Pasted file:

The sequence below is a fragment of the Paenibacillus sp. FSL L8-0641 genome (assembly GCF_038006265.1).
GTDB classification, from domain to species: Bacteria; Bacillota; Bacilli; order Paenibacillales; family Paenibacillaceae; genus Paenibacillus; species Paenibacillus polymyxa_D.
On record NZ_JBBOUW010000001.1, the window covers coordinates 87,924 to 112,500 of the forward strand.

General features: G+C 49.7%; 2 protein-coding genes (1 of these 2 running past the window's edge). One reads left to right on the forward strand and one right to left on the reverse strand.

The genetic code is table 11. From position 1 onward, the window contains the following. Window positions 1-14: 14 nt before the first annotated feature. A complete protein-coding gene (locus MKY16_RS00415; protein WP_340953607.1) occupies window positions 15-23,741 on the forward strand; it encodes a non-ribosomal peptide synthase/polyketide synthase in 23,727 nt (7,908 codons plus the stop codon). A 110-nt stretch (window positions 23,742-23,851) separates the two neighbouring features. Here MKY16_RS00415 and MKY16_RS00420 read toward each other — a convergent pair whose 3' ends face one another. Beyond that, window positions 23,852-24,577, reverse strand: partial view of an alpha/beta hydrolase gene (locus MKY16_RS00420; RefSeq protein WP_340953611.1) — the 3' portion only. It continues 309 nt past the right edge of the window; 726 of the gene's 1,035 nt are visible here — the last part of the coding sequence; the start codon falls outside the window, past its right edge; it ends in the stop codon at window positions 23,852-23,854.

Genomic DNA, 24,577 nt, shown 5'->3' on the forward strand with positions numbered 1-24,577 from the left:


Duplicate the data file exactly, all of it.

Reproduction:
The sequence below is a fragment of the Paenibacillus sp. FSL L8-0641 genome (assembly GCF_038006265.1).
GTDB classification, from domain to species: Bacteria; Bacillota; Bacilli; order Paenibacillales; family Paenibacillaceae; genus Paenibacillus; species Paenibacillus polymyxa_D.
On record NZ_JBBOUW010000001.1, the window covers coordinates 87,924 to 112,500 of the forward strand.

General features: G+C 49.7%; 2 protein-coding genes (1 of these 2 running past the window's edge). One reads left to right on the forward strand and one right to left on the reverse strand.

The genetic code is table 11. From position 1 onward, the window contains the following. Window positions 1-14: 14 nt before the first annotated feature. A complete protein-coding gene (locus MKY16_RS00415; protein WP_340953607.1) occupies window positions 15-23,741 on the forward strand; it encodes a non-ribosomal peptide synthase/polyketide synthase in 23,727 nt (7,908 codons plus the stop codon). A 110-nt stretch (window positions 23,742-23,851) separates the two neighbouring features. Here MKY16_RS00415 and MKY16_RS00420 read toward each other — a convergent pair whose 3' ends face one another. Beyond that, window positions 23,852-24,577, reverse strand: partial view of an alpha/beta hydrolase gene (locus MKY16_RS00420; RefSeq protein WP_340953611.1) — the 3' portion only. It continues 309 nt past the right edge of the window; 726 of the gene's 1,035 nt are visible here — the last part of the coding sequence; the start codon falls outside the window, past its right edge; it ends in the stop codon at window positions 23,852-23,854.

Genomic DNA, 24,577 nt, shown 5'->3' on the forward strand with positions numbered 1-24,577 from the left: